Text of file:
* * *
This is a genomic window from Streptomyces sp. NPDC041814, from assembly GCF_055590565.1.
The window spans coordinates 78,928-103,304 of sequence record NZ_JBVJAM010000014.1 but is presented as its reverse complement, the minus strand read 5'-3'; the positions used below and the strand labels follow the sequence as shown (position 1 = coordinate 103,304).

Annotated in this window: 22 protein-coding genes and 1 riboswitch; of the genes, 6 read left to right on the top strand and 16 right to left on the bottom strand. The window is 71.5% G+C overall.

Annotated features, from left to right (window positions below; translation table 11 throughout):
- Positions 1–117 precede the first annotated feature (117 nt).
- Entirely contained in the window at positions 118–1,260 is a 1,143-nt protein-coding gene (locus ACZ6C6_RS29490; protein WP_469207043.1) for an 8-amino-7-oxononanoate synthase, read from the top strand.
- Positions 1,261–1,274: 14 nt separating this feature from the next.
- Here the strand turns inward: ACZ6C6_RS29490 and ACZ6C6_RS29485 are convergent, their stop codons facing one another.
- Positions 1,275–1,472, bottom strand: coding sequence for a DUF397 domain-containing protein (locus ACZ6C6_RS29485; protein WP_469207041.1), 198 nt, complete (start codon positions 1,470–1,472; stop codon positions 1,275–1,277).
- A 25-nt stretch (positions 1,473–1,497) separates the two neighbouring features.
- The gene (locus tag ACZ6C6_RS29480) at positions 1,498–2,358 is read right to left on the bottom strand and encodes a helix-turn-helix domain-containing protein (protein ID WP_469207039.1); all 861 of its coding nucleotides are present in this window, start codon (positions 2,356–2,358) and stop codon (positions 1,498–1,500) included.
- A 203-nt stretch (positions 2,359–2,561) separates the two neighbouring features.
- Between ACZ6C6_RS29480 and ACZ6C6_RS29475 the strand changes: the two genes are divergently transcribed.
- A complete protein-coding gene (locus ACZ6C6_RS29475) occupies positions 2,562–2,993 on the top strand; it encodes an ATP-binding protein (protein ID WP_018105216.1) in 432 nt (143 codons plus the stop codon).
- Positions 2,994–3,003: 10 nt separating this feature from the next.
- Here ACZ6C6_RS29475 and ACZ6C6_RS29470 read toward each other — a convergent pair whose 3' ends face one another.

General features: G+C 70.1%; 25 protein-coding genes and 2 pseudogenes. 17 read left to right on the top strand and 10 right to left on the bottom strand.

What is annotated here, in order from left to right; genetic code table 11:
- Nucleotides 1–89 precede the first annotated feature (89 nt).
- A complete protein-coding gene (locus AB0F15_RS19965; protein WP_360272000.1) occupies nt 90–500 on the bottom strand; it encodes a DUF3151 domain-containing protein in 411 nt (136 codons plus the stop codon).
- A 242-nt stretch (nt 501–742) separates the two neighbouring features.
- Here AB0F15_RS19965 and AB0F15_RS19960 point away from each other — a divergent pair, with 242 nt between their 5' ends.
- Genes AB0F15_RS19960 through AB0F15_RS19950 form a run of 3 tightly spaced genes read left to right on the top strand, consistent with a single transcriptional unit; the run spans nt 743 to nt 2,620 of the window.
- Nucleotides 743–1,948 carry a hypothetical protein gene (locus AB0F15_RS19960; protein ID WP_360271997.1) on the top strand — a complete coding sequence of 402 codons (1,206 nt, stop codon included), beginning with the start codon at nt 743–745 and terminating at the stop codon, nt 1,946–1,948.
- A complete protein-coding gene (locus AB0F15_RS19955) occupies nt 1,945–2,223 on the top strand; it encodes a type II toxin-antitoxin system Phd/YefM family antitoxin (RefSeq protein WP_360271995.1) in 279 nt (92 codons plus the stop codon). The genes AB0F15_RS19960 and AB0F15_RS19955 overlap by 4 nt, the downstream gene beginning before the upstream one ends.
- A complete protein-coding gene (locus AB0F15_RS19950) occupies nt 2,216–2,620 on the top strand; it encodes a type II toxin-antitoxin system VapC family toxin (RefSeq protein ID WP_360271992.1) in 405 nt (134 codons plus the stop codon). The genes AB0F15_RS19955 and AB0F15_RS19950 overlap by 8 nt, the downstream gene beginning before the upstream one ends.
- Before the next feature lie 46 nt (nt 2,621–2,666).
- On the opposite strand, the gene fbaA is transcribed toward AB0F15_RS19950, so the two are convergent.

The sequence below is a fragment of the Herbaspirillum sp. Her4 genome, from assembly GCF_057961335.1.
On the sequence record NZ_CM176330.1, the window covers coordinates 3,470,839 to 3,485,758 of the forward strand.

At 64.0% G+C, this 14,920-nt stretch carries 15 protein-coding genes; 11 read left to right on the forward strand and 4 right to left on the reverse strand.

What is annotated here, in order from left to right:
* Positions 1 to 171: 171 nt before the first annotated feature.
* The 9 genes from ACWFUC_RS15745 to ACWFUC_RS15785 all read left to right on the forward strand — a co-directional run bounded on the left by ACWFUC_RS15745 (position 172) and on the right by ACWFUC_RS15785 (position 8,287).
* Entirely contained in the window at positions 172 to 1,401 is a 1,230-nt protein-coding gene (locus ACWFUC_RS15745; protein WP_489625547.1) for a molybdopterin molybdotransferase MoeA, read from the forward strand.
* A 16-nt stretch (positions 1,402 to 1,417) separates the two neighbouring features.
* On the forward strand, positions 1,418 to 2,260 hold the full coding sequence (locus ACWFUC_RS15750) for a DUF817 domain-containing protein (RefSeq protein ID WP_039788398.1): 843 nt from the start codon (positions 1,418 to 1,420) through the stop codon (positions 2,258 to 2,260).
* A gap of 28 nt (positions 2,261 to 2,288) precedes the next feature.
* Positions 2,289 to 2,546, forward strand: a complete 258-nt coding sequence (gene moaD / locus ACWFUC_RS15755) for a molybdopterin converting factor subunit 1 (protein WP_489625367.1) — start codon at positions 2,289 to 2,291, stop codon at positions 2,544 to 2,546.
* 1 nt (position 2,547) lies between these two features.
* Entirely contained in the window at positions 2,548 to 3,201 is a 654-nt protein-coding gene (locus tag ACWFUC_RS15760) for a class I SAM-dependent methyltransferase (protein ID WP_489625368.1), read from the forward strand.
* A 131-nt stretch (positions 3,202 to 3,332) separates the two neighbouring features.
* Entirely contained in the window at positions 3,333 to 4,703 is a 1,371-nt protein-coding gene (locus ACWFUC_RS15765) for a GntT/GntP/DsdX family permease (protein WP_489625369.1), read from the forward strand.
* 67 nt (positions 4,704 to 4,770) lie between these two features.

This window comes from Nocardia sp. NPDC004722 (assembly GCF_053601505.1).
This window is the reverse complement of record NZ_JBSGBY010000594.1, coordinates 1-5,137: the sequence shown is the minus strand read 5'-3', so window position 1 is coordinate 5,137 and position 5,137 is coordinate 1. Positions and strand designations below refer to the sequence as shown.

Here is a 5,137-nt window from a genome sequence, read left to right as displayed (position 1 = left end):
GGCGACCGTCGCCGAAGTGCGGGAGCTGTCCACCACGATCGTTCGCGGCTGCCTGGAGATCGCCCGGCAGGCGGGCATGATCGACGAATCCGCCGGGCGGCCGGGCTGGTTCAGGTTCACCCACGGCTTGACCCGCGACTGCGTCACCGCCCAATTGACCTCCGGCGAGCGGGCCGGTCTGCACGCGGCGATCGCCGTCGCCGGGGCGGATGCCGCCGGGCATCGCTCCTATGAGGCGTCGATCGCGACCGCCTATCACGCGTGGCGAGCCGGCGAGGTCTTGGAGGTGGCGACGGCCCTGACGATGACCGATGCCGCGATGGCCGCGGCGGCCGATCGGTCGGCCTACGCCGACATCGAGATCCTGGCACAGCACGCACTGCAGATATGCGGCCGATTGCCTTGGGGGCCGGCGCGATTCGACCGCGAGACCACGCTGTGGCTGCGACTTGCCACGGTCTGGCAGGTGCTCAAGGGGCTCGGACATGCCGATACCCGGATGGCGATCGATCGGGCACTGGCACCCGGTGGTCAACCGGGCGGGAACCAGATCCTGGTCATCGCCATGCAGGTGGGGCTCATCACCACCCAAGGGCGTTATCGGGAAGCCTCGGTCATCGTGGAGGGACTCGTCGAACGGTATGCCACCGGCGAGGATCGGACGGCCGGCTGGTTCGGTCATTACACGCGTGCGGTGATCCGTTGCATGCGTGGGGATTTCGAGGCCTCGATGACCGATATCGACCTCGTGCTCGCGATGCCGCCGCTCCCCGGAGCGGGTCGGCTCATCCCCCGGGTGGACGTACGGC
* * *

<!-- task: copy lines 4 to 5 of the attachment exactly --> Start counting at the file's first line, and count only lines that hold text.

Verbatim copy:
Annotated features, from left to right (window positions below; translation table 11 throughout):
- Positions 1–117 precede the first annotated feature (117 nt).